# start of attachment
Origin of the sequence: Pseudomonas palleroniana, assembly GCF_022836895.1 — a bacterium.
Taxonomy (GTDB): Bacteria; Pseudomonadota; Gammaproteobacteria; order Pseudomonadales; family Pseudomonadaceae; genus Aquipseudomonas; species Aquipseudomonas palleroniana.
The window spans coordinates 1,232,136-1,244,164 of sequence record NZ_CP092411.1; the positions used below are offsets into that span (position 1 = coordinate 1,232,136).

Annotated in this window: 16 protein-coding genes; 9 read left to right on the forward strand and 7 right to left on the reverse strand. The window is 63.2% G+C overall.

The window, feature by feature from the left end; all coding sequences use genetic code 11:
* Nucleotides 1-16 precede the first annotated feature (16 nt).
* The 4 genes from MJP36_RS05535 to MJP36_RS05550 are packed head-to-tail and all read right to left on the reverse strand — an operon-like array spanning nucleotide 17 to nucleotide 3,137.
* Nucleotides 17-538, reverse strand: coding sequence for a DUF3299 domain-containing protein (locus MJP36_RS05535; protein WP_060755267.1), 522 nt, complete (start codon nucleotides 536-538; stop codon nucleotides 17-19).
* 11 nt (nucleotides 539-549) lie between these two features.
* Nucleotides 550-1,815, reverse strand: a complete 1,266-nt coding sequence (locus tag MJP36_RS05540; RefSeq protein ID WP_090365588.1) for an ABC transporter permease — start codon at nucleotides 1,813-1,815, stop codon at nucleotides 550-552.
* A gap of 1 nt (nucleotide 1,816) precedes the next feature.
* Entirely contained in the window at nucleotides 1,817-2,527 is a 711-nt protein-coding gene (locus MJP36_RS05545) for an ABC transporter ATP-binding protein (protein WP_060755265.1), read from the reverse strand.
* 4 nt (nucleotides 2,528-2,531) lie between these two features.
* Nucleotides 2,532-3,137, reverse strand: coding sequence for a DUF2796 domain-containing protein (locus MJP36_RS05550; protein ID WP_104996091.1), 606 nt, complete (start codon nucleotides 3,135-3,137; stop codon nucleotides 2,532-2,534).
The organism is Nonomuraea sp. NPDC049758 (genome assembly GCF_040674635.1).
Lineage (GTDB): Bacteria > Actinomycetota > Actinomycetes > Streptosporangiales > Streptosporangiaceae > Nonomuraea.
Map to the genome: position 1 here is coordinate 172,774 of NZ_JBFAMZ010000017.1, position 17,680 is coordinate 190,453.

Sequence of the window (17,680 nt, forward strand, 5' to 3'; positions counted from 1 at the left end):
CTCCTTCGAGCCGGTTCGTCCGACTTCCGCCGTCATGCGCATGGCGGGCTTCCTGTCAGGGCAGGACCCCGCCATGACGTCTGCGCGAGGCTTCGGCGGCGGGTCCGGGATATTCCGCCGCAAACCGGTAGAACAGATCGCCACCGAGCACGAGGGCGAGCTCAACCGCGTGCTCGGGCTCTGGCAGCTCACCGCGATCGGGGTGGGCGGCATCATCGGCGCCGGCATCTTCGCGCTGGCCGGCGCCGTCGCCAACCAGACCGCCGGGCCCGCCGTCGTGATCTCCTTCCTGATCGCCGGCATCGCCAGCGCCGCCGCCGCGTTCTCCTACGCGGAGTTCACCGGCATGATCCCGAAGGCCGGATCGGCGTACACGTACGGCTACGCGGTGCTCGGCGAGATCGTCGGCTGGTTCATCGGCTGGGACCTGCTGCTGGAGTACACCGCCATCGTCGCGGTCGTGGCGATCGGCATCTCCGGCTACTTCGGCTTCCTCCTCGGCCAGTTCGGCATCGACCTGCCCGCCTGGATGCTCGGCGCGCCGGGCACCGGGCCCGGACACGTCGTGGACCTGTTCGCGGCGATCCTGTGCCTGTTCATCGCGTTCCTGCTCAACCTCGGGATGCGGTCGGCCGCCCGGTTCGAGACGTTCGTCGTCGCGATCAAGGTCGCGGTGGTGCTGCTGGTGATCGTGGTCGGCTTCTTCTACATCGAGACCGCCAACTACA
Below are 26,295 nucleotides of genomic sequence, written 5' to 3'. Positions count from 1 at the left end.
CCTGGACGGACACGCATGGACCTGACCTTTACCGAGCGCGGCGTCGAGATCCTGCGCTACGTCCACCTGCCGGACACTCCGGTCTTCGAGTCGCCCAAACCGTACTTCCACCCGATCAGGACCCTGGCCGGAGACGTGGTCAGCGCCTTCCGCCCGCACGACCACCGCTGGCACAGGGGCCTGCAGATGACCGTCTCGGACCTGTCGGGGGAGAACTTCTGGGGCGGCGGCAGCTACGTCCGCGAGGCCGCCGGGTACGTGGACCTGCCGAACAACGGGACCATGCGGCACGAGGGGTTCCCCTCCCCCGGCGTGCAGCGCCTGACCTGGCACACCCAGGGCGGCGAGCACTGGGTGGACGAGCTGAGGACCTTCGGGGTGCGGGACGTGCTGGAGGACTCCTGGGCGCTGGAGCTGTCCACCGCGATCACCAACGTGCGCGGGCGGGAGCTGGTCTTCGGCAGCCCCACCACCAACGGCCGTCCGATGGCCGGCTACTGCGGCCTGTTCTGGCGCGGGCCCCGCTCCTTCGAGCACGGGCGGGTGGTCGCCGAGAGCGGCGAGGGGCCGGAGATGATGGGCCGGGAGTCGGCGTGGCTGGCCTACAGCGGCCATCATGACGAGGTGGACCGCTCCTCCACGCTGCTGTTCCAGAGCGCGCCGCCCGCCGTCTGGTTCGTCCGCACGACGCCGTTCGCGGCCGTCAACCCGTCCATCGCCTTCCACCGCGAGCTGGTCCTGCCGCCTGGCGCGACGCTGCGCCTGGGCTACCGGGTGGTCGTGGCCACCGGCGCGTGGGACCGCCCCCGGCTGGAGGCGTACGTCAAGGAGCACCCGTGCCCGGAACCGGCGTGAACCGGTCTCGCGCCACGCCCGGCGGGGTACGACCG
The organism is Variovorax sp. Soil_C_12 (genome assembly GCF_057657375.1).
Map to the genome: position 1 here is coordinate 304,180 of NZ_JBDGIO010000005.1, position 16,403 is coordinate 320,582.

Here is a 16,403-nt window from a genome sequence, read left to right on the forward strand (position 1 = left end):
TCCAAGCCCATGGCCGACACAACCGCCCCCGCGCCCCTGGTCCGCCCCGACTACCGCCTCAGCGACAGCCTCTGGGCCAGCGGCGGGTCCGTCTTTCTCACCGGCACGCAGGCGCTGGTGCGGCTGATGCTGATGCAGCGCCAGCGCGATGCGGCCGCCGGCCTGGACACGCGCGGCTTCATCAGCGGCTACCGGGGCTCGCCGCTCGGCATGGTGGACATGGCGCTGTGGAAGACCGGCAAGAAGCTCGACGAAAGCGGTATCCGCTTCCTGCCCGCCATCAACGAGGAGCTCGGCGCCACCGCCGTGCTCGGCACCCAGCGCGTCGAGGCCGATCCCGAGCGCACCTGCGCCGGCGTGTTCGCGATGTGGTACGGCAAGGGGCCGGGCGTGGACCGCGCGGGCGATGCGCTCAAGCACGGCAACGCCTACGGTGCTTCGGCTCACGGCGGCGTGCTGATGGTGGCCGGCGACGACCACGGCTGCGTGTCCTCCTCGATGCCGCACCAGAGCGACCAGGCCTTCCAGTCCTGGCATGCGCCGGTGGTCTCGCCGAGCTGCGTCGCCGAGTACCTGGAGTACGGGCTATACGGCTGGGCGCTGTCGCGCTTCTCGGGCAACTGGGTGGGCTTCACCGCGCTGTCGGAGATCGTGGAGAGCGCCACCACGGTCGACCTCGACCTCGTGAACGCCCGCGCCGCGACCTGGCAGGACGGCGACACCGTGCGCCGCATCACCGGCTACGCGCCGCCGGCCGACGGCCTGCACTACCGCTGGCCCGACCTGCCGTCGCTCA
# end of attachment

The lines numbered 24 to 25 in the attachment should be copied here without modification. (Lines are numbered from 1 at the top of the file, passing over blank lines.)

Here is a 16,403-nt window from a genome sequence, read left to right on the forward strand (position 1 = left end):
TCCAAGCCCATGGCCGACACAACCGCCCCCGCGCCCCTGGTCCGCCCCGACTACCGCCTCAGCGACAGCCTCTGGGCCAGCGGCGGGTCCGTCTTTCTCACCGGCACGCAGGCGCTGGTGCGGCTGATGCTGATGCAGCGCCAGCGCGATGCGGCCGCCGGCCTGGACACGCGCGGCTTCATCAGCGGCTACCGGGGCTCGCCGCTCGGCATGGTGGACATGGCGCTGTGGAAGACCGGCAAGAAGCTCGACGAAAGCGGTATCCGCTTCCTGCCCGCCATCAACGAGGAGCTCGGCGCCACCGCCGTGCTCGGCACCCAGCGCGTCGAGGCCGATCCCGAGCGCACCTGCGCCGGCGTGTTCGCGATGTGGTACGGCAAGGGGCCGGGCGTGGACCGCGCGGGCGATGCGCTCAAGCACGGCAACGCCTACGGTGCTTCGGCTCACGGCGGCGTGCTGATGGTGGCCGGCGACGACCACGGCTGCGTGTCCTCCTCGATGCCGCACCAGAGCGACCAGGCCTTCCAGTCCTGGCATGCGCCGGTGGTCTCGCCGAGCTGCGTCGCCGAGTACCTGGAGTACGGGCTATACGGCTGGGCGCTGTCGCGCTTCTCGGGCAACTGGGTGGGCTTCACCGCGCTGTCGGAGATCGTGGAGAGCGCCACCACGGTCGACCTCGACCTCGTGAACGCCCGCGCCGCGACCTGGCAGGACGGCGACACCGTGCGCCGCATCACCGGCTACGCGCCGCCGGCCGACGGCCTGCACTACCGCTGGCCCGACCTGCCGTCGCTCA